With no real talent to offer the world, other than cynicism and distrust, I took the first job I was offered - laborer to a brick layer - which came with the serendipitous offer of a room in his home. I helped build walls while the townspeople dismantled mine; each, one brick at a time. It has been nearly 4 years of trying to grow accustom to the fact: relationships are not supposed to cause pain.
I quickly made friends and after some time, bought a small but comfortable house. And slowly, my newfound happiness erased the discontent of my past, just as the sun takes care of fog on a spring morning. No period of time displaced the bad memories quite like the holidays, for they overwhelmed the Village with their twinkling lights and merriment.
A smidge of loneliness blanketed me much like a wide-weave blanket might as the villagers, never more keenly aware of their transplant status, took this time to travel back to their history. My friends spoke of “going home” and relished the idea of time spent in commonality.
I had no such desire.
And that is how I became the person who watched the houses. I can think of nary a household which didn’t, at some point, entrust me with their dog(s), cat(s), mail and/or plants. I had amassed an eclectic array of keys and organized them on the numerous keychains gifted to me for my service. I had keychains representing 7 bygone hometowns and each ring housed, at the very least, 6 keys.
Two holiday seasons had passed without a single complaint when, during the third, the burglaries started. It began the week of Thanksgiving, the same week I got the new tv. I’m sure the timing raised eyebrows, and rightfully so, but my standing in the community was solid and my reputation alone deflected all suspicion.
Four holiday vacancies, four robberies, and four broken windows later, a rationally-proportionate hysteria settled over town. Vacations weren’t canceled but more eyes were charged with the task of watching over the intermittently empty homes.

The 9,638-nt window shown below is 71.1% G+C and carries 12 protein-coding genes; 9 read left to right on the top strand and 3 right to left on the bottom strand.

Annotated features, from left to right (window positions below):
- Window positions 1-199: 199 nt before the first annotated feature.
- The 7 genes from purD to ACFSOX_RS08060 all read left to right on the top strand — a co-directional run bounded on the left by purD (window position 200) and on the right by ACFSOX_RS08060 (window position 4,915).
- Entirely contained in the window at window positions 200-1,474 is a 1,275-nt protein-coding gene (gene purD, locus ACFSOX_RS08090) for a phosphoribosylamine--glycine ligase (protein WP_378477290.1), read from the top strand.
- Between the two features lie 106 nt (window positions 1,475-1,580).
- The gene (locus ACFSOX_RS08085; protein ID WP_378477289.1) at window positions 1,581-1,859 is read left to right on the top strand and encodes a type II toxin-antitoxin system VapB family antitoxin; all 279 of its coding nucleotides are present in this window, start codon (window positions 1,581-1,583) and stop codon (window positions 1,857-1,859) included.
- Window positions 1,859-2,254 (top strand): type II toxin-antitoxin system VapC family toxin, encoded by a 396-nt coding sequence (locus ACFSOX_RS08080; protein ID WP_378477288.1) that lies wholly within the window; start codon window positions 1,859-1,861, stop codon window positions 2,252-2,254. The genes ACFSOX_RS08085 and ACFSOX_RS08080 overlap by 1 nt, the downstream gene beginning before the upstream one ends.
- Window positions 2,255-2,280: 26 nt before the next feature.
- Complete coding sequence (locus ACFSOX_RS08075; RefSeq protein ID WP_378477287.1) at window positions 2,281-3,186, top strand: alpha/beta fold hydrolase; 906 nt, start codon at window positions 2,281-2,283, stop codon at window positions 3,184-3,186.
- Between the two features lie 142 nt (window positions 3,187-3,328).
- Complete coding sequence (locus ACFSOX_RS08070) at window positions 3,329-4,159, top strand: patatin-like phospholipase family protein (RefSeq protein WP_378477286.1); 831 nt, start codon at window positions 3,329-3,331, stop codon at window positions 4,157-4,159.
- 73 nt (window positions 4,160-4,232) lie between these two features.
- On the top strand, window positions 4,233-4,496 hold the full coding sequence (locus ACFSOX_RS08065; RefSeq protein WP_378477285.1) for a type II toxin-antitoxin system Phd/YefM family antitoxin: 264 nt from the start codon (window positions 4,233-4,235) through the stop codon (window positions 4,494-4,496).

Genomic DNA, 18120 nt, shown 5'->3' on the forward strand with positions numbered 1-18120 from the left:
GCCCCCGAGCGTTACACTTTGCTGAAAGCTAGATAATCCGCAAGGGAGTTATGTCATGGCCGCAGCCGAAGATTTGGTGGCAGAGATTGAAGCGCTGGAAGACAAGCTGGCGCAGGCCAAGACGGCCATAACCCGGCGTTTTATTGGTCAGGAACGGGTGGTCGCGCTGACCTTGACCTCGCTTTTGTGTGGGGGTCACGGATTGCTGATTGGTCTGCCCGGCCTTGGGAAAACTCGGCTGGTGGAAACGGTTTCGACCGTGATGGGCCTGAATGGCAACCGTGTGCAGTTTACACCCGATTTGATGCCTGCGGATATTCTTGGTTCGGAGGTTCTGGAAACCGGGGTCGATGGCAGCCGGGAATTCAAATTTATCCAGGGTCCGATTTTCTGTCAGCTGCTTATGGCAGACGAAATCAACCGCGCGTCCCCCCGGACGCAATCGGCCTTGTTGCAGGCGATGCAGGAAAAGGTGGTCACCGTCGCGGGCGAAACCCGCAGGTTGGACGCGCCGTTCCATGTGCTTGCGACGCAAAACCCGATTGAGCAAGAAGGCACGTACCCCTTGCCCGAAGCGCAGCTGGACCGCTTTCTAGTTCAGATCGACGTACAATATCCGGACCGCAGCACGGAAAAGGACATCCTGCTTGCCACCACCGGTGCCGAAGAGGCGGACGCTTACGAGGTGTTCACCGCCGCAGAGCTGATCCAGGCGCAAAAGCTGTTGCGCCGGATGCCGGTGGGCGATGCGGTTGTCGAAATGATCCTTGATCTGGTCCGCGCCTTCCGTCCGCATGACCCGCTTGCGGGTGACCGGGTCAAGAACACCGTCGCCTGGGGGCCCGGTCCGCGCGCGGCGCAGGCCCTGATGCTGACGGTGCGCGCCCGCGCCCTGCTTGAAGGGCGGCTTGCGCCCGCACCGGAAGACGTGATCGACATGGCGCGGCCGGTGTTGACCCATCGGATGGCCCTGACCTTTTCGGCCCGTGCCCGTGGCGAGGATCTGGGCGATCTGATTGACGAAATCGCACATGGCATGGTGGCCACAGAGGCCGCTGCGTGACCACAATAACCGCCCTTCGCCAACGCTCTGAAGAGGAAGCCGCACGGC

As a large group, we could not fathom a thief among us; we concluded that the stolen items were generic in nature, creating the perception that it was a common, petty thief. Left to groups of 3 or so, however, we indicted without abandon; no single person was free of accusation.
I, publicly and raucously, came to the conclusion that it must be a person not of Transplant Village, "We need only turn our neighbor's key to gain entry, yet each case of larceny is set in motion by a broken pane of glass." My thinking was met with uniform acceptance.
It became commonplace for families to call at random intervals throughout their time away, asking for updates on the status of their home and safety of their belongings. During each exchange I was able to issue a favorable report which led to the wide spread belief that the crime was occurring sometime in the early morning hours preceding the family's return.
The fifth vacationing family, heeding cautionary advice, asked me to stay in their home on the final day of their trip. It was 3:17 in the morning when I heard the window shattering and realized, as I pulled my hand back through the jagged glass, my father was right about me after all.